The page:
'it's the choosing that's important, isn't it?'

This week [or at least, today] I am a happy blogger, basking in the memory of my hot tub holiday this past weekend. Anglesey, a wooden lodge with private jetty and hot tub and some of my favourite people. I'm pretty sure it doesn't get much better than that. We had the nicest of times: walks on the beach and butterfly houses and the zoo and steam trains and films and lazy mornings and drinking gin in the hot tub and sardines and lots of giggling.

And lots of reading.

I finished The Subtle Knife, which well, the thing about Pullman is he is obviously a 'very good writer' - I know this because somehow I had forgotten all about the high levels of hurty in the His Dark Materials trilogy  and was totally focussed how beautiful they are, I was excited to reread because THESE BOOKS ARE SO BEAUTIFUL and then was stabbed in the chest all over again by the hurty. And now? How do I feel now, after finishing book 2? I feel like I love those books so much because they're so beautiful and I am scared to reread The Amber Spyglass because the other two have reminded me that that one hurts the most.

Then, I read The Giver by Lois Lowry.

I'd heard of this but never read it and was nudged in its direction by Jen. I loved it; I literally could not put it down, to the extent that I was making breakfast for the boys on Sunday morning and was reading whilst cooking sausages and frying eggs, with a tear in my eye. I loves me a good dystopia, that's no secret and this, whilst being a YA novel and whilst trying to trick you in the beginning into think it's a utopia, is what I would call a good dystopia.

Jonas lives in a perfect world where everything is tightly controlled, tightly monitored, carefully watched and on the surface, faultless. In Jonas's world there is no war or fear or pain but on the flipside there is no love, no joy. There is only Sameness. In Jonas's world there are no choices; your spouse, your children, your place in the community, all of it is chosen for you and you never even think to question the lot that you are given; why would you, when your life is perfect and you have all you could ever want or need? However, when Jonas turns twelve, everything changes. Jonas meets The Giver and is forced to question everything and everybody he thought he knew and so, along with Jonas we find ourselves asking whether in order to get rid of the suffering in the world do you also have to lose all that makes life livable, all that is good? If the only way to stop evil is to also stop love, is there any point; is it worth it? What is our purpose, what is choice; what would our life be like without purpose and without choice; can you have the good if you don't have the bad and is that bad so bad that it makes the good a worthwhile sacrifice; can you miss what you never knew; are there any benefits to Sameness?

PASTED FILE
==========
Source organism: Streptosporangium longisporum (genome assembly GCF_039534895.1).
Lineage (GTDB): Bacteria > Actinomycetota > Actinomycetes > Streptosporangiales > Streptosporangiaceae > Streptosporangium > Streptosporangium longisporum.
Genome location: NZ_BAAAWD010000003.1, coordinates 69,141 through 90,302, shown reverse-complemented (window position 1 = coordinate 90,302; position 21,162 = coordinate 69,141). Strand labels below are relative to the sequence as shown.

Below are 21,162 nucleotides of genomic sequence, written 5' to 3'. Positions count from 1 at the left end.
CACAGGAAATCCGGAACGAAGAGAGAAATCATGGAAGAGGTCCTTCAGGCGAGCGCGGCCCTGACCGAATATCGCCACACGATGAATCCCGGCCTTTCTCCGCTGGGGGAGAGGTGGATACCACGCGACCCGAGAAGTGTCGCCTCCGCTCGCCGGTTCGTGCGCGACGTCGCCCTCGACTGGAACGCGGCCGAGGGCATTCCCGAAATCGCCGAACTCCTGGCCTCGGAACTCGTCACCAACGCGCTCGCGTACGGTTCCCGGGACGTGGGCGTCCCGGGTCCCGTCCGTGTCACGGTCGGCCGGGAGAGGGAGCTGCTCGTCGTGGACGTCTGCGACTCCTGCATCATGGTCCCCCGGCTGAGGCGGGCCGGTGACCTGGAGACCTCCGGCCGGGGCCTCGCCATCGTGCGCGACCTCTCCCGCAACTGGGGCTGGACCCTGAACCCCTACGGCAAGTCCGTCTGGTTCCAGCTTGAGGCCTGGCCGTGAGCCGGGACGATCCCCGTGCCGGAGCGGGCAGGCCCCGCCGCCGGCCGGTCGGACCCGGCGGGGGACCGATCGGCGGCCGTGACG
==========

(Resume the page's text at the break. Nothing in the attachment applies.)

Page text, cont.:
The obvious comparisons to draw here given what I've read of late are to The Hunger Games - young adults, dystopian future, etc. Those books aren't the same as this one, but in the way that The Hunger Games are not the best written books ever but grab your interest and hold it, so does The Giver. It makes you think and I like that in a book. I like to be forced to think, to question, to look at what I have and to appreicate it that little bit more and to a degree this book does all of thise things.
There are disturbing and complex themes in this book that Lowry does not shy away from. I applaud her for that - this book is going to hit its target audience smack bang in the chest, it's going to make them feel, it's going to make them hurt, it's going to make them think and whilst it's no Handmaid's, no 1984, it can hardly be expected to be and for what it is, it's good.  The concept is clever and well executed, the characters well rounded and each with their own clear voice and above all it really highlights the whole issue surrounding banned books; it's kind of ironic really that a book that at it's very core is about the importance of choice should be a book that found itself on the banned books list, thus taking away the choice to read it.  This is not a happy-ever-after walk in the park feel good novel, it's not, but I'm really glad I read it.